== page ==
3.5 stars. Heroine has an excellent voice with deliciously dry wit and clever banter with the hero, though I grew a bit weary of her jumping to hasty-3.5 stars. Heroine has an excellent voice with deliciously dry wit and clever banter with the hero, though I grew a bit weary of her jumping to hasty--and erroneus--conclusions. Could have used a few more pages for more satisfying resolutions to several threads. A fast and fun read....more
A story setup of this nature--two men discovering they're long-lost twins--really needs time to develop and explore to make sure it's believable, andA story setup of this nature--two men discovering they're long-lost twins--really needs time to develop and explore to make sure it's believable, and that just doesn't happen here....more
3.5 Stars. I was very impressed with Nancy Bilyeau's debut novel, The Crown, and I absolutely loved the follow-up, The Chalice. So I could not wait to3.5 Stars. I was very impressed with Nancy Bilyeau's debut novel, The Crown, and I absolutely loved the follow-up, The Chalice. So I could not wait to get my hands on the final book in the Joanna Stafford trilogy, The Tapestry. It's hard to review books that are part of a series without giving away spoilers from the previous books, so forgive me if my plot recap is a bit vague and I focus more on my overall impressions.
The Tapestry differs from the previous books in several ways. There's not much of a mystery or mission in this book as there was in the others. Joanna is still in danger from an unknown enemy, but that danger stems from things she did in the past rather than what she's doing now. She's just trying to live her life, and though she is drawn back into Henry VIII's court once again, this time it's for a fairly benign and above-board purpose: creating a custom tapestry for the king and helping him inventory the extensive collection of tapestries he already has. So I figured that, since Joanna was now living at court again alongside her good friend Catherine Howard, she was going to somehow be embroiled in the Catherine Howard scandal and that I would get an inside view of this tragic queen's downfall at the hands of a gifted writer. But Joanna's journey ends up taking her far from the English court, and we learn about Catherine's alleged extracurricular activities and the fallout from them secondhand. That was a bit disappointing for me.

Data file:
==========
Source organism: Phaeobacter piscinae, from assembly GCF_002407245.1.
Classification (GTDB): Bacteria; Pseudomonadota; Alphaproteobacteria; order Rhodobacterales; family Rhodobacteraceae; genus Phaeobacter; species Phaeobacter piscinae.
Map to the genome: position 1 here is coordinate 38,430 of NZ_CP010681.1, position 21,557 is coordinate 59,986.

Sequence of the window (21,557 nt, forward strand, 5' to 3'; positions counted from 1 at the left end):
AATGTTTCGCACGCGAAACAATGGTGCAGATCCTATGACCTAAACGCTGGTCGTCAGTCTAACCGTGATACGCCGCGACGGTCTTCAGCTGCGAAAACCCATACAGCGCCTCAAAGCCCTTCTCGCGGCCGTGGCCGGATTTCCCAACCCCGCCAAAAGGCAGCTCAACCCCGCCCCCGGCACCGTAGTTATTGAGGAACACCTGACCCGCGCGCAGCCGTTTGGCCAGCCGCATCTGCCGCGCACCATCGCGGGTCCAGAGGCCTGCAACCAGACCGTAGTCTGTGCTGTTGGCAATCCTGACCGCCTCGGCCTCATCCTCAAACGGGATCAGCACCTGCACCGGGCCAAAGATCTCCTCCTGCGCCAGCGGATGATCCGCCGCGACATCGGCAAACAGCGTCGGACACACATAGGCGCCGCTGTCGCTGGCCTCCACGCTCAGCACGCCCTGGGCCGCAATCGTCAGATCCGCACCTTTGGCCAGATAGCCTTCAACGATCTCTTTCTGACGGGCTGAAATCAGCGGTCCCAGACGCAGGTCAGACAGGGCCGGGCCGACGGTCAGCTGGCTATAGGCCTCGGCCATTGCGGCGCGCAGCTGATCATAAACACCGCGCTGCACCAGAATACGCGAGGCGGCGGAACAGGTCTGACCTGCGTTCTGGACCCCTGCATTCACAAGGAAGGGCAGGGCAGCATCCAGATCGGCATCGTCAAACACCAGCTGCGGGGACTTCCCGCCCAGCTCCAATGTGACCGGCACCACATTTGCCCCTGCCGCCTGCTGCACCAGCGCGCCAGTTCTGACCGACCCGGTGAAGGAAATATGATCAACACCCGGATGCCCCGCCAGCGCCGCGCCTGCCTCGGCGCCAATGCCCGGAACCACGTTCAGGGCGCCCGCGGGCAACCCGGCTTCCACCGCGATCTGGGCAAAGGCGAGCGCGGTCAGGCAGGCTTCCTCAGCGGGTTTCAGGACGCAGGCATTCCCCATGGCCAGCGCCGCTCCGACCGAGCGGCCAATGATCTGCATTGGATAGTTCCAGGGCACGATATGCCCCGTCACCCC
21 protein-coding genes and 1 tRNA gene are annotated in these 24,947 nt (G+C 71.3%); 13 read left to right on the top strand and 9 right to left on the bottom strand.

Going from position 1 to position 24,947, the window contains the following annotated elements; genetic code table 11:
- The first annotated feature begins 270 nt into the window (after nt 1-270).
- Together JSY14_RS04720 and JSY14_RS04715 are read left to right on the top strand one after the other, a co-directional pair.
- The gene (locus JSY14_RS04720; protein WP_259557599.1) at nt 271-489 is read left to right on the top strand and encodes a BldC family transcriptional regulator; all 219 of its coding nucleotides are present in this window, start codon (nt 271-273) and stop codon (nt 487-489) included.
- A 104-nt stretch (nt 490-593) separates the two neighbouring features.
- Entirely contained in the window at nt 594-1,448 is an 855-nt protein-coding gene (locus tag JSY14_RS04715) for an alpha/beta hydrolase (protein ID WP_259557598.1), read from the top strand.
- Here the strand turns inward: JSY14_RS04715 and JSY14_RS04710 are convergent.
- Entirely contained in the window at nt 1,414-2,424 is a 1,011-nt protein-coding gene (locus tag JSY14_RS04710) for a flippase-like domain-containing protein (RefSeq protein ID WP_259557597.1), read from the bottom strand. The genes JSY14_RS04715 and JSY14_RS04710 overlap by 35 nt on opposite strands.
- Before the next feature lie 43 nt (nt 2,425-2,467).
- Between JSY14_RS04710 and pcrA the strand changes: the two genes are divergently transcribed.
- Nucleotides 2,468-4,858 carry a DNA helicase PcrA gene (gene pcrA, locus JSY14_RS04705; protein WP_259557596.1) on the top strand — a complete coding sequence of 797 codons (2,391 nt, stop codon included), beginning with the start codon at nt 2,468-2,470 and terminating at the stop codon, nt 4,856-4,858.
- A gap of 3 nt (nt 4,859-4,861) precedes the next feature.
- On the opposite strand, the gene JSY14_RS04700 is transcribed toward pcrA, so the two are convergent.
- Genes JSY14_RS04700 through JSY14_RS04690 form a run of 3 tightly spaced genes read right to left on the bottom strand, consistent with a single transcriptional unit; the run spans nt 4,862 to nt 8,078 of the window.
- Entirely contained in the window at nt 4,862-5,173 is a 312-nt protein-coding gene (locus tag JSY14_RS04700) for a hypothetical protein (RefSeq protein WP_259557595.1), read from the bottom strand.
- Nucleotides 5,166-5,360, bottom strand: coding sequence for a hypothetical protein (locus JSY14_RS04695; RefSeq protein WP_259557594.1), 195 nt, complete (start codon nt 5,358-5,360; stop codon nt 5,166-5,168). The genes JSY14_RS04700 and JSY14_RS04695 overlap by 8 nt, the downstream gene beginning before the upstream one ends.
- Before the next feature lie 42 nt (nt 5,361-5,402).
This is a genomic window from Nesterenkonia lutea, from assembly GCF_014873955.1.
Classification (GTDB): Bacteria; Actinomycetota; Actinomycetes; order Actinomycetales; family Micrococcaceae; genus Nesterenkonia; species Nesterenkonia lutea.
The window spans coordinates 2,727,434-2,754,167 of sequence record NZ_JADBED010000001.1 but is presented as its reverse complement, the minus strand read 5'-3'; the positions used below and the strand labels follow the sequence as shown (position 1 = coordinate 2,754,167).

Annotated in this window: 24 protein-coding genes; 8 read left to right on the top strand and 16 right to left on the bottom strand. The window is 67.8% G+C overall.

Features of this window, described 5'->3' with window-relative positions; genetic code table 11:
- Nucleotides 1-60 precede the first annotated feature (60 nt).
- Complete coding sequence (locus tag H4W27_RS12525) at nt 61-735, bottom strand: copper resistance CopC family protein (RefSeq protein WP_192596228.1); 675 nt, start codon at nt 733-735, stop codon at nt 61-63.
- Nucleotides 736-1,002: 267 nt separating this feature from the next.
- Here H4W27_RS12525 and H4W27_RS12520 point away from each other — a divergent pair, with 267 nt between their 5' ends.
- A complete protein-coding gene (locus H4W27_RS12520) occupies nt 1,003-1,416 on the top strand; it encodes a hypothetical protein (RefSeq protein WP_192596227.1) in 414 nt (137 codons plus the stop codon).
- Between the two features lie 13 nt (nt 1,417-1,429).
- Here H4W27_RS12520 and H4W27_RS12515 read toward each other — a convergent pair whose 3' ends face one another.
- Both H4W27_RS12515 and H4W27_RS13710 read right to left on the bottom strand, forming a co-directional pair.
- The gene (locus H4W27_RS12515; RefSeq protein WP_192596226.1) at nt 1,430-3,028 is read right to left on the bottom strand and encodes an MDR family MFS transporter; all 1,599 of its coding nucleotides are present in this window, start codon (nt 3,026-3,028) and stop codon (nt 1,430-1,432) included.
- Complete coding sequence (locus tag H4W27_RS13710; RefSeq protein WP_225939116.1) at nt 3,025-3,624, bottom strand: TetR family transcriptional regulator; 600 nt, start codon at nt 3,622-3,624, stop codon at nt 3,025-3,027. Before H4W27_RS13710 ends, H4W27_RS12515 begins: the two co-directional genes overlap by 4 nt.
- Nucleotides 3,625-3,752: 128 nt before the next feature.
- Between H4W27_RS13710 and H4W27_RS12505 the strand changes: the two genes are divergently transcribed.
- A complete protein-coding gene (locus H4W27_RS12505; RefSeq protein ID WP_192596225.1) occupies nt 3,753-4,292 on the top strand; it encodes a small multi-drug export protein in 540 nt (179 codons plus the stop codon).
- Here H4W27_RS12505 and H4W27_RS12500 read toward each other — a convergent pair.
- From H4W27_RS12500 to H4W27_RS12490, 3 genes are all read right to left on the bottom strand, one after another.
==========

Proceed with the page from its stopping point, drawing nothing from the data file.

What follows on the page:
However, Joanna's journey through the Hapsburg empire to find her former fiance, Edmund, who she believes to be in great danger, did provide a welcome examination of what was going on across the Channel during Henry VIII's reign. And the fact that her traveling companion is her other former flame, constable Geoffrey Scovill, made for some wonderful emotional turmoil. I found the descriptions of political and religious divisions in Germany to be fascinating. Joanna travels through a land decimated by drought and famine, full of wary and unwelcoming people, where entire towns close their gates to outsiders and even the nobles are resorting to highway robbery to make ends meet. Her experiences and observations were eye-opening and served as a great contrast to the ignorant decadence of the English court. And Joanna's friendship with painter Hans Holbein was a pleasant addition to the story, as were the discussions of men who were challenging the commonly held assumptions of the church and scientific community, men like Paracelsus, Agrippa, and Copernicus.
The story is fast-paced and had me on the edge of my seat quite a bit as Joanna finds herself in one precarious situation after another. I blew through the pages to see how it would all shake out, but I have to say I felt like a major thread was left hanging: the prophecy that Joanna was supposed to be at the center of. It is an underlying theme of the first two books, but it fades away around the middle of this book and never makes a reappearance. And after such a build-up to find Edmund, I felt like their reunion was rather anti-climactic, and her decisions made at the end felt rushed. I wish I had been inside her head more at the end as she grappled with her conflicting emotions about faith, love, and marriage and the direction she wanted her life to take.